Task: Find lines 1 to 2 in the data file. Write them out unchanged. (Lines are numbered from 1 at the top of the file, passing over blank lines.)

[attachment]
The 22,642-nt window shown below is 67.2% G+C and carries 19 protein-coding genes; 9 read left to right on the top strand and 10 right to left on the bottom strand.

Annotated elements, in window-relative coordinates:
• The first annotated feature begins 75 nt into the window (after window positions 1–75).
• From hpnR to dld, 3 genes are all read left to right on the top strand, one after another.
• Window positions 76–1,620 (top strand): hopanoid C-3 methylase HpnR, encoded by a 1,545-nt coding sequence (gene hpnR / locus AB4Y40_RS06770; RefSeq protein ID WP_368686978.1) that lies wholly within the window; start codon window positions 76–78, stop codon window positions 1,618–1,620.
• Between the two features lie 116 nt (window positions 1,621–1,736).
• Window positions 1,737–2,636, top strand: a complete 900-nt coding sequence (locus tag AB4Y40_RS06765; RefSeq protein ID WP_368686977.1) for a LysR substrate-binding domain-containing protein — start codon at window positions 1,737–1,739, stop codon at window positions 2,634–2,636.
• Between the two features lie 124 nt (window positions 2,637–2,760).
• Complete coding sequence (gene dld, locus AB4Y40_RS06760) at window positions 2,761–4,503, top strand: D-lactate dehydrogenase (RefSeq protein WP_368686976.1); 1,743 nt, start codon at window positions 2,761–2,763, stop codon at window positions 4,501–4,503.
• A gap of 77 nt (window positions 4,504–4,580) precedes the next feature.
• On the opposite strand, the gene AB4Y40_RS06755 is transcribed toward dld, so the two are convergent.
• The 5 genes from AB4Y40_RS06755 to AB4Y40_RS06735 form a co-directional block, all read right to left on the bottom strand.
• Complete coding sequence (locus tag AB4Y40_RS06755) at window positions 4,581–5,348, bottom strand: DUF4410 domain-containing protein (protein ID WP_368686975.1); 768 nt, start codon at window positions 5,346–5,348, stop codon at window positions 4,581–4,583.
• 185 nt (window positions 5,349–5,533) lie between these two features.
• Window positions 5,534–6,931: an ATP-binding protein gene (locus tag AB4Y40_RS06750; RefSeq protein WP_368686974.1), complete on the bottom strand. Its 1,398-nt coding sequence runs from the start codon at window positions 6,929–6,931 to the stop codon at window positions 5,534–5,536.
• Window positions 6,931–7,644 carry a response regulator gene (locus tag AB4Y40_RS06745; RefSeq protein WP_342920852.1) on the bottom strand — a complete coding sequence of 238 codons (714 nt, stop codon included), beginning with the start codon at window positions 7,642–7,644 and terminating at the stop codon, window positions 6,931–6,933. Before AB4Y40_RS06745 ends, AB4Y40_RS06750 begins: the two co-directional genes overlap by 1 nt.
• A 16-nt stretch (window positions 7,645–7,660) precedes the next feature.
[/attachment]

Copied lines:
The 22,642-nt window shown below is 67.2% G+C and carries 19 protein-coding genes; 9 read left to right on the top strand and 10 right to left on the bottom strand.

Annotated elements, in window-relative coordinates: